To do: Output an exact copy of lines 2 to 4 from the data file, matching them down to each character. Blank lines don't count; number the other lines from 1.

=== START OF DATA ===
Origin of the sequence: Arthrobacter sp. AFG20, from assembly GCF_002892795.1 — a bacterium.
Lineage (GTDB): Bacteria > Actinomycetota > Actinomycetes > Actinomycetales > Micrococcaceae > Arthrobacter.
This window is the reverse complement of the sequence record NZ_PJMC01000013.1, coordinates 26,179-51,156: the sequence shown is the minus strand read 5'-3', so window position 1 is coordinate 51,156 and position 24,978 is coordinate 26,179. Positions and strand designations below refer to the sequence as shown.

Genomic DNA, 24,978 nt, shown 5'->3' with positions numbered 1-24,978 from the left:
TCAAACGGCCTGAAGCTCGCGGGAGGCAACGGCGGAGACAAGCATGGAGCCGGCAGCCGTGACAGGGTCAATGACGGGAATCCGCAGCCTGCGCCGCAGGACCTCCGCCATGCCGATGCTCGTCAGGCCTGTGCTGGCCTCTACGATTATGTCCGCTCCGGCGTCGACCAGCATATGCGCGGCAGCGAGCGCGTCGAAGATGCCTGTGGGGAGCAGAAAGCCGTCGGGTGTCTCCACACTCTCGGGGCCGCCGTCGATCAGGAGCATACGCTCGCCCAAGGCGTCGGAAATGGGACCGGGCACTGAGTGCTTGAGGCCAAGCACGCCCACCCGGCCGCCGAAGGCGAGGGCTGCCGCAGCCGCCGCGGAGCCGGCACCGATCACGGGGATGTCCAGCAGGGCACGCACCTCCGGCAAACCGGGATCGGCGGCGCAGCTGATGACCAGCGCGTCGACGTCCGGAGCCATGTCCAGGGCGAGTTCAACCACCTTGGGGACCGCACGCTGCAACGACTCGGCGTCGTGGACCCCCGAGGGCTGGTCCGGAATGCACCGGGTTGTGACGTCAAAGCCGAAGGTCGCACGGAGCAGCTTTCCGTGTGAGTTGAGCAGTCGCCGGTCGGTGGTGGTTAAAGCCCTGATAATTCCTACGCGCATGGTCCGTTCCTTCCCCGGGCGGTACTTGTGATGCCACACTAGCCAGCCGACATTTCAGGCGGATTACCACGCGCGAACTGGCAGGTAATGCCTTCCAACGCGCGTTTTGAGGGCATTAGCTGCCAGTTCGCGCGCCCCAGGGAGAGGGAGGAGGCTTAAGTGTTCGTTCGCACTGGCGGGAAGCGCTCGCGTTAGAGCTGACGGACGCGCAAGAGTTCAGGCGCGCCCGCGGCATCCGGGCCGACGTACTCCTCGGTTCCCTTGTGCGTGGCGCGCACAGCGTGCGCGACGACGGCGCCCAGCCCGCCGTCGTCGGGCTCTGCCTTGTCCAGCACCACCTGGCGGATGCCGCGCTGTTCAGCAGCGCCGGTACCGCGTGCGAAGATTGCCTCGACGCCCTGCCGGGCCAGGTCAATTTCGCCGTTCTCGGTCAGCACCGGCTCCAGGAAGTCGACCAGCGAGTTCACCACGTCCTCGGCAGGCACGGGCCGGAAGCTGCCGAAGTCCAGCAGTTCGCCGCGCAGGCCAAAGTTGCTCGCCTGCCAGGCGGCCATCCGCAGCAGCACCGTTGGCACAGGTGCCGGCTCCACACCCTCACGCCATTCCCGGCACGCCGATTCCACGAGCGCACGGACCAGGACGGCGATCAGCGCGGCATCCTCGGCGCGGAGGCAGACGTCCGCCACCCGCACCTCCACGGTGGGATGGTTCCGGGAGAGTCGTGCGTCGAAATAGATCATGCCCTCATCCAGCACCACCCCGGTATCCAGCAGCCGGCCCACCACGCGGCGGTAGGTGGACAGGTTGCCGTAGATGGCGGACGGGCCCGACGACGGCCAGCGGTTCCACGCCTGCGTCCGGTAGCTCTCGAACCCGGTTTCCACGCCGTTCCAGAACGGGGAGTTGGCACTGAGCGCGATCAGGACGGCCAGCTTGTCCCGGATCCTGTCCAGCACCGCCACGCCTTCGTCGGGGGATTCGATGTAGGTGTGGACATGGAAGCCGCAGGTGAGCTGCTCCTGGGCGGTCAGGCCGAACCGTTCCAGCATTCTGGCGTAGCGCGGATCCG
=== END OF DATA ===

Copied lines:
Lineage (GTDB): Bacteria > Actinomycetota > Actinomycetes > Actinomycetales > Micrococcaceae > Arthrobacter.
This window is the reverse complement of the sequence record NZ_PJMC01000013.1, coordinates 26,179-51,156: the sequence shown is the minus strand read 5'-3', so window position 1 is coordinate 51,156 and position 24,978 is coordinate 26,179. Positions and strand designations below refer to the sequence as shown.

Genomic DNA, 24,978 nt, shown 5'->3' with positions numbered 1-24,978 from the left: